Two of Mason's stated reasons for opposing the U.S. Constitution were seemingly contradictory: on the one hand, he said that the draft Constitution did not specifically protect the right of states to let slavery continue where it already existed, and on the other hand he also said that the draft Constitution did not allow Congress to immediately stop the importation of slaves.[13][14] Mason's immediate concern was to prevent more slaves from being imported, and to prevent slavery from spreading into more states.[15] He was not eager to ban slavery where it already existed: "It is far from being a desirable property. But it will involve us in great difficulties and infelicity to be now deprived of them."[15] Mason ostensibly balanced his anti-slavery argument that importation should stop, with a pro-slavery argument that the draft Constitution should protect slavery from being taxed out of existence; however, the latter argument had already been incorporated into the Constitution according to James Madison.[16]

Because of his efforts to stop the spread of slavery, and his recognition of the undesirability of slavery, some historians have said that Mason should be categorized as an abolitionist.[17] Other historians have disagreed.[17]

Death and remembrance

Bas-relief of George Mason in the chamber of the U.S. House of Representatives

George Mason died peacefully at his home, Gunston Hall, on October 7, 1792. Gunston Hall, located in Mason Neck, Virginia, is now a museum and tourist attraction. The George Mason Memorial in West Potomac Park, Washington, D.C., near the Thomas Jefferson Memorial, was dedicated on April 9, 2002. The George Mason Memorial Bridge, one of five that make up the 14th Street Bridge, connects Washington, D.C. to Virginia. George Mason Elementary School in Alexandria, Virginia, George Mason High School in Falls Church, Virginia and George Mason University in Fairfax, Virginia, are named in his honor, as are Mason County, Kentucky, Mason County, West Virginia and Mason County, Illinois. He was honored by the United States Postal Service with an 18¢ Great Americans series postage stamp. A bas-relief of Mason appears in the Chamber of the U.S. House of Representatives as one of 23 honoring great lawmakers; his image is located above and to the right of the Speaker's chair.[18]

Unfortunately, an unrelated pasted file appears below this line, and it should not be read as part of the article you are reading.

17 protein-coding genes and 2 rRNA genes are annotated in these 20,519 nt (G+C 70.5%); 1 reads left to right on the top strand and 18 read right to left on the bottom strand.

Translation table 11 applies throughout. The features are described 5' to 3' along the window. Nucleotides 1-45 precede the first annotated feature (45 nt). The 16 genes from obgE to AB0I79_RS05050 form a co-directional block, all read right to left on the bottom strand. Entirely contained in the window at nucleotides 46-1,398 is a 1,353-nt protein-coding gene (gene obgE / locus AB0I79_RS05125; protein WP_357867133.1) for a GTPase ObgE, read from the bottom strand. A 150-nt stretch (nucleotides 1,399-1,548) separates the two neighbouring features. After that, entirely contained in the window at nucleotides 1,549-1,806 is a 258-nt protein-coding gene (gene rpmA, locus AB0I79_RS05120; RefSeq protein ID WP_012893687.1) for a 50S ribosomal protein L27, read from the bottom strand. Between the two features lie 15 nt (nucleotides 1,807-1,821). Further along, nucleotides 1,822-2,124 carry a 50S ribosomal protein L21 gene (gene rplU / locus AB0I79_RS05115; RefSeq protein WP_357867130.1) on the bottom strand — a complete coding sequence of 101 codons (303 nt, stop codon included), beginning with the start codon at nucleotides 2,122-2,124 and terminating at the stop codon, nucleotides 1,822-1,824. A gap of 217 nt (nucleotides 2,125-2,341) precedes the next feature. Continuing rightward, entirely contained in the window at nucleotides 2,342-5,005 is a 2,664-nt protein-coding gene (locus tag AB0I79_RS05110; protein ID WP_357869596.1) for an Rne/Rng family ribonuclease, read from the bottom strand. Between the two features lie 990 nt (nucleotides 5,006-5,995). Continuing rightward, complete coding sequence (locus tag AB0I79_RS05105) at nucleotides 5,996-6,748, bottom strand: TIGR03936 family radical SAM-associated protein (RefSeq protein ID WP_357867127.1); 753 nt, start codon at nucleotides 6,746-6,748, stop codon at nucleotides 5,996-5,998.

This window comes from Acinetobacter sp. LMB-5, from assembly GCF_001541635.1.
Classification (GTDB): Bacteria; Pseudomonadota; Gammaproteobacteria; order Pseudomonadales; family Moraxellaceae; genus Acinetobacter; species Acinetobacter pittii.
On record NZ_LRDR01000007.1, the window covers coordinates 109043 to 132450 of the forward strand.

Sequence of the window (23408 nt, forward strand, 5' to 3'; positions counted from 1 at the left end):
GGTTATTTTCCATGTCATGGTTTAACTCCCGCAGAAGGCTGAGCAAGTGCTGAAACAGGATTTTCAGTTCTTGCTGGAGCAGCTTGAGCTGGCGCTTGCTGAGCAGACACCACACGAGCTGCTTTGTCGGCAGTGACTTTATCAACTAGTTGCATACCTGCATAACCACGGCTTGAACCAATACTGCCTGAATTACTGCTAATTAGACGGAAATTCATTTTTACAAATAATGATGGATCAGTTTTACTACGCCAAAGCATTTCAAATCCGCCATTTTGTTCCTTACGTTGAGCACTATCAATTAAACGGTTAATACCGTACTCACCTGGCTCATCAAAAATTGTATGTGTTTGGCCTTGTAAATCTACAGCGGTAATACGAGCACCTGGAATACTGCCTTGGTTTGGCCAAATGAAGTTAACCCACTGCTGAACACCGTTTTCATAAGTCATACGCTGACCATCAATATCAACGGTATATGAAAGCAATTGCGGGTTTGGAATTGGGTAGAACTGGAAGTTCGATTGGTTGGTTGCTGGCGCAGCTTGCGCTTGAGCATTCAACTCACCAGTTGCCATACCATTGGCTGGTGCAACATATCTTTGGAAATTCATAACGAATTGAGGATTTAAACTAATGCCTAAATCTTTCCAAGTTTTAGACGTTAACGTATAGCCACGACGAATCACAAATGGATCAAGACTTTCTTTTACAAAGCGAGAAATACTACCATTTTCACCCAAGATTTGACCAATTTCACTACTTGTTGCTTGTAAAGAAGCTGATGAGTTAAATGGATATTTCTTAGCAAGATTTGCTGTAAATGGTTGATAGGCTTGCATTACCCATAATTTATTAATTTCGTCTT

See also

  • U.S. Constitution, slavery debate in Convention


  1. ^ "The New United States of America Adopted the Bill of Rights: December 15, 1791". The Library of Congress. Retrieved 2007-12-06. 
  2. ^ Heymsfeld, Carla R.; Lewis, Joan W. (1991). George Mason, father of the Bill of Rights. Alexandria, Va.: Patriotic Education Inc.. ISBN 0912530162. 
  3. ^ Spratt, Tammy. "Father" of Our Country vs. "Father" of the Bill of Rights". The Gilder Lehrman Institute of American History. Retrieved 2007-12-06. 
  4. ^ "Bill of Rights Day - December 15th". Bill of Rights Defense Committee. Retrieved 2007-12-06. 
  5. ^ Yardley, Jonathan (November 5, 2006). A founding father insisted that the Constitution wasn't worth ratifying without a bill of rights. The Washington Post. Retrieved 2007-12-06 
  6. ^ Henderson, Denise; Henderson, Frederic W. (March 15, 1993). How The Founding Fathers Fought For An End To Slavery. The American Almanac. Retrieved 2007-12-06 
  7. ^ a b Gutzman, Kevin (2007). The Politically Incorrect Guide to the Constitution. Washington: Regnery Publishing, Inc.. pp. 35, 23. ISBN 1596985054. 
  8. ^ Rowland, Kate Mason (1892). The Life of George Mason, 1725-1792. G.P. Putnam's Sons. pp. 56. Retrieved 2007-12-13 
  9. ^ "Hollin Hall". George Mason's Plantations and Landholdings. Gunston Hall Plantation official website. Archived from the original on 2007-09-27. Retrieved 2007-02-29. 
  10. ^ From Revolution to Reconstruction: Biographies: George Mason II
  11. ^ Borden, Morton, ed. (1965). The Anti federalist Papers. East Lansing: Michigan State University Press. pp. ix.